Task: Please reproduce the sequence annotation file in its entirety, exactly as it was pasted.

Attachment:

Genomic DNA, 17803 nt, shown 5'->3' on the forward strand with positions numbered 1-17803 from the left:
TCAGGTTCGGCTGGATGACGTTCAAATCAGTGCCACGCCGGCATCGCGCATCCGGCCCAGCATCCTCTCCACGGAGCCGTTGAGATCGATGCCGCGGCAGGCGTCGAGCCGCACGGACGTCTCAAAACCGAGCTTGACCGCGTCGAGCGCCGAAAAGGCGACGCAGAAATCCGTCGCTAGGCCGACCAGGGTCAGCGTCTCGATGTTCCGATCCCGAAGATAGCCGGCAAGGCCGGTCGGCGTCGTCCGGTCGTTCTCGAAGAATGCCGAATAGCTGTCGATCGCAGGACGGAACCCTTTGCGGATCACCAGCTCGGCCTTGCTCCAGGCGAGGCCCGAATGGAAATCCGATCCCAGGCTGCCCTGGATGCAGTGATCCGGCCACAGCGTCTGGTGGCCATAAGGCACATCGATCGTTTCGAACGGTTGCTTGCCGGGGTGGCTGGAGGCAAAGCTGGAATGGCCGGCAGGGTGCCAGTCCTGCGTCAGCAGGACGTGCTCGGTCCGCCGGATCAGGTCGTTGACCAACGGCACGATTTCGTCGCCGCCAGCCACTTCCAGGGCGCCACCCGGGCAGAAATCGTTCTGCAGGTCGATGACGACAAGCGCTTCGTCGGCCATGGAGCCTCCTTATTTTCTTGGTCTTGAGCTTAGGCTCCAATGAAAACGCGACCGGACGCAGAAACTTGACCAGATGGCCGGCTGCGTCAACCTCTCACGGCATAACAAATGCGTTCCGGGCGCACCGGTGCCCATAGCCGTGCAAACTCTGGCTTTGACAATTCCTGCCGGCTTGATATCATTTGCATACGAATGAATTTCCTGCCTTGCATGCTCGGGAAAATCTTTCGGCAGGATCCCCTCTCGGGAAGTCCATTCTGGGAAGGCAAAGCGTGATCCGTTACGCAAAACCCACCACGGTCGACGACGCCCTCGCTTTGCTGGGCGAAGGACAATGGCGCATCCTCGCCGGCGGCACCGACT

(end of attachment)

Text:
Genomic DNA, 17803 nt, shown 5'->3' on the forward strand with positions numbered 1-17803 from the left:
TCAGGTTCGGCTGGATGACGTTCAAATCAGTGCCACGCCGGCATCGCGCATCCGGCCCAGCATCCTCTCCACGGAGCCGTTGAGATCGATGCCGCGGCAGGCGTCGAGCCGCACGGACGTCTCAAAACCGAGCTTGACCGCGTCGAGCGCCGAAAAGGCGACGCAGAAATCCGTCGCTAGGCCGACCAGGGTCAGCGTCTCGATGTTCCGATCCCGAAGATAGCCGGCAAGGCCGGTCGGCGTCGTCCGGTCGTTCTCGAAGAATGCCGAATAGCTGTCGATCGCAGGACGGAACCCTTTGCGGATCACCAGCTCGGCCTTGCTCCAGGCGAGGCCCGAATGGAAATCCGATCCCAGGCTGCCCTGGATGCAGTGATCCGGCCACAGCGTCTGGTGGCCATAAGGCACATCGATCGTTTCGAACGGTTGCTTGCCGGGGTGGCTGGAGGCAAAGCTGGAATGGCCGGCAGGGTGCCAGTCCTGCGTCAGCAGGACGTGCTCGGTCCGCCGGATCAGGTCGTTGACCAACGGCACGATTTCGTCGCCGCCAGCCACTTCCAGGGCGCCACCCGGGCAGAAATCGTTCTGCAGGTCGATGACGACAAGCGCTTCGTCGGCCATGGAGCCTCCTTATTTTCTTGGTCTTGAGCTTAGGCTCCAATGAAAACGCGACCGGACGCAGAAACTTGACCAGATGGCCGGCTGCGTCAACCTCTCACGGCATAACAAATGCGTTCCGGGCGCACCGGTGCCCATAGCCGTGCAAACTCTGGCTTTGACAATTCCTGCCGGCTTGATATCATTTGCATACGAATGAATTTCCTGCCTTGCATGCTCGGGAAAATCTTTCGGCAGGATCCCCTCTCGGGAAGTCCATTCTGGGAAGGCAAAGCGTGATCCGTTACGCAAAACCCACCACGGTCGACGACGCCCTCGCTTTGCTGGGCGAAGGACAATGGCGCATCCTCGCCGGCGGCACCGACT